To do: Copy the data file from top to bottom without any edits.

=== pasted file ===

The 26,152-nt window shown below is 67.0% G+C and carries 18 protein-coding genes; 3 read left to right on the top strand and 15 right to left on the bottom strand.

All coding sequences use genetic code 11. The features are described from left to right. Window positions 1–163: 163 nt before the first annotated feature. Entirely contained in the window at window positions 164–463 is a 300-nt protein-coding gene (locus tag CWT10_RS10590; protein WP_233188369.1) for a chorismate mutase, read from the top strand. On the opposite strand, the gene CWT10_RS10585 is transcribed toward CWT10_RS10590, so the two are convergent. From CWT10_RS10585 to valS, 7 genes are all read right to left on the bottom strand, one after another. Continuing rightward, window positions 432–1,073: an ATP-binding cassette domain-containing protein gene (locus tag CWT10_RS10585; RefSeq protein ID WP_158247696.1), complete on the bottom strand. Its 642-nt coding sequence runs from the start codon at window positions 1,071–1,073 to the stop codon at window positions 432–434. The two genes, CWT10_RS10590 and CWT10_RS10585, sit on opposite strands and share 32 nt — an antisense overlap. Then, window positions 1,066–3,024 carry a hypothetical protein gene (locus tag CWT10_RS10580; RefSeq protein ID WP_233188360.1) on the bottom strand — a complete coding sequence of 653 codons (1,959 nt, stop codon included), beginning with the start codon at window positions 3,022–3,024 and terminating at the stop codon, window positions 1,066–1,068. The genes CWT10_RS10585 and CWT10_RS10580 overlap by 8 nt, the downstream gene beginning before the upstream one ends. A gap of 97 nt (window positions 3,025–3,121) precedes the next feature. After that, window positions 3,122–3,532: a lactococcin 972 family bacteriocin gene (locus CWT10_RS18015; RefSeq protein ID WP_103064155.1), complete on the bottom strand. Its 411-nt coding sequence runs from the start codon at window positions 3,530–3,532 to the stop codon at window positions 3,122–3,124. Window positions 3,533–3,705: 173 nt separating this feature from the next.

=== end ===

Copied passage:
The 26,152-nt window shown below is 67.0% G+C and carries 18 protein-coding genes; 3 read left to right on the top strand and 15 right to left on the bottom strand.

All coding sequences use genetic code 11. The features are described from left to right. Window positions 1–163: 163 nt before the first annotated feature. Entirely contained in the window at window positions 164–463 is a 300-nt protein-coding gene (locus tag CWT10_RS10590; protein WP_233188369.1) for a chorismate mutase, read from the top strand. On the opposite strand, the gene CWT10_RS10585 is transcribed toward CWT10_RS10590, so the two are convergent. From CWT10_RS10585 to valS, 7 genes are all read right to left on the bottom strand, one after another. Continuing rightward, window positions 432–1,073: an ATP-binding cassette domain-containing protein gene (locus tag CWT10_RS10585; RefSeq protein ID WP_158247696.1), complete on the bottom strand. Its 642-nt coding sequence runs from the start codon at window positions 1,071–1,073 to the stop codon at window positions 432–434. The two genes, CWT10_RS10590 and CWT10_RS10585, sit on opposite strands and share 32 nt — an antisense overlap. Then, window positions 1,066–3,024 carry a hypothetical protein gene (locus tag CWT10_RS10580; RefSeq protein ID WP_233188360.1) on the bottom strand — a complete coding sequence of 653 codons (1,959 nt, stop codon included), beginning with the start codon at window positions 3,022–3,024 and terminating at the stop codon, window positions 1,066–1,068. The genes CWT10_RS10585 and CWT10_RS10580 overlap by 8 nt, the downstream gene beginning before the upstream one ends. A gap of 97 nt (window positions 3,025–3,121) precedes the next feature. After that, window positions 3,122–3,532: a lactococcin 972 family bacteriocin gene (locus CWT10_RS18015; RefSeq protein ID WP_103064155.1), complete on the bottom strand. Its 411-nt coding sequence runs from the start codon at window positions 3,530–3,532 to the stop codon at window positions 3,122–3,124. Window positions 3,533–3,705: 173 nt separating this feature from the next.